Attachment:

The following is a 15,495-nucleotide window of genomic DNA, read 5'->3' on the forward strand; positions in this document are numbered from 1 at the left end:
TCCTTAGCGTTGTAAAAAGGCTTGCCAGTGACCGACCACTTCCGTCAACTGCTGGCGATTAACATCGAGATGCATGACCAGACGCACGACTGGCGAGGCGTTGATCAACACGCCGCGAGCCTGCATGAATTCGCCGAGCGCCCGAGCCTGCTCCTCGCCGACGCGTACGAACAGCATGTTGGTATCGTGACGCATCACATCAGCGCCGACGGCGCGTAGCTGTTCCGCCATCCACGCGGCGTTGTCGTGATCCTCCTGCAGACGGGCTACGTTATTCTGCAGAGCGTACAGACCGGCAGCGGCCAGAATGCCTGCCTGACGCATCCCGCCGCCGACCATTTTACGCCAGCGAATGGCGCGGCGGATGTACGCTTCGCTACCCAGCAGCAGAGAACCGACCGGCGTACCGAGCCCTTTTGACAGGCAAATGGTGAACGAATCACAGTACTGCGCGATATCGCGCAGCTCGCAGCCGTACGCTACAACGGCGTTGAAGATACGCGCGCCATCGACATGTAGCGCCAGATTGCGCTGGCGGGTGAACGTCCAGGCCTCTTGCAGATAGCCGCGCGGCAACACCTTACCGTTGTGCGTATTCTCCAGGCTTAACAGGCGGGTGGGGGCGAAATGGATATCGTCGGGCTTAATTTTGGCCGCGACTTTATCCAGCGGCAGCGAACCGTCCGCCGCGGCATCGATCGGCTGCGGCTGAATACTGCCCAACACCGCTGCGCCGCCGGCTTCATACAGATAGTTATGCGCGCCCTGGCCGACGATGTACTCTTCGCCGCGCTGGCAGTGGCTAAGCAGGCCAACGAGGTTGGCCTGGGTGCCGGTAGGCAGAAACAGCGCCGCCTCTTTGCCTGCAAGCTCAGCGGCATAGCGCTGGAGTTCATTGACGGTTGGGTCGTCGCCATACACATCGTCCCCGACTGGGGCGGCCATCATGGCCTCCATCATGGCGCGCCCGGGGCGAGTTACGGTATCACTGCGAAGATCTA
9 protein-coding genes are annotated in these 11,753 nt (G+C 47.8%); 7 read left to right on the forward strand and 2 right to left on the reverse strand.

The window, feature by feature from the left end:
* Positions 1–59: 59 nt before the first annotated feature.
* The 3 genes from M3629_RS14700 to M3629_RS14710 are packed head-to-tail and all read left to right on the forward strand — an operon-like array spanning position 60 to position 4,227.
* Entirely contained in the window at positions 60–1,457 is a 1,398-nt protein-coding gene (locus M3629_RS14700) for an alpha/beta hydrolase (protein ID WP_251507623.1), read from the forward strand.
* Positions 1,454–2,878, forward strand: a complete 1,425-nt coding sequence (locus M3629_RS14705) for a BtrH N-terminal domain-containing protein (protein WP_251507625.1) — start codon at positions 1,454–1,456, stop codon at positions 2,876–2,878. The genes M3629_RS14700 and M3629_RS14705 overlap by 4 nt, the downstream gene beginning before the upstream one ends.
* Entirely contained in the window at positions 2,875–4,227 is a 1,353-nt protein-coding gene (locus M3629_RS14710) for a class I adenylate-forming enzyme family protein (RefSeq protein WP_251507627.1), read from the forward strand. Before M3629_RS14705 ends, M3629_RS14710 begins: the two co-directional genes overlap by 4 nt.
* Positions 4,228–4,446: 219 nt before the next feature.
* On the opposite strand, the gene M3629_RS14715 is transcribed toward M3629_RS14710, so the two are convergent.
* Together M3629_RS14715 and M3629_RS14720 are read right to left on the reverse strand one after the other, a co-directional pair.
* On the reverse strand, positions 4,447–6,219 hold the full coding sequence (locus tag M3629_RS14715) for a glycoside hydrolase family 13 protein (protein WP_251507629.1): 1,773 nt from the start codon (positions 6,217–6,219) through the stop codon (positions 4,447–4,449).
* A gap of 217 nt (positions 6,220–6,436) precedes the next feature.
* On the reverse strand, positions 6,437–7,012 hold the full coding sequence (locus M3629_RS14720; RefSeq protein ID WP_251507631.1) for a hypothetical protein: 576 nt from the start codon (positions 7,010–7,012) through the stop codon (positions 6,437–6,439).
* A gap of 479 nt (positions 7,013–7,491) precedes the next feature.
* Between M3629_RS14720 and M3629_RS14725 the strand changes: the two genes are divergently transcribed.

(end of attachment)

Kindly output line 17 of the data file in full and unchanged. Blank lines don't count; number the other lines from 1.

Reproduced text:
* Between M3629_RS14720 and M3629_RS14725 the strand changes: the two genes are divergently transcribed.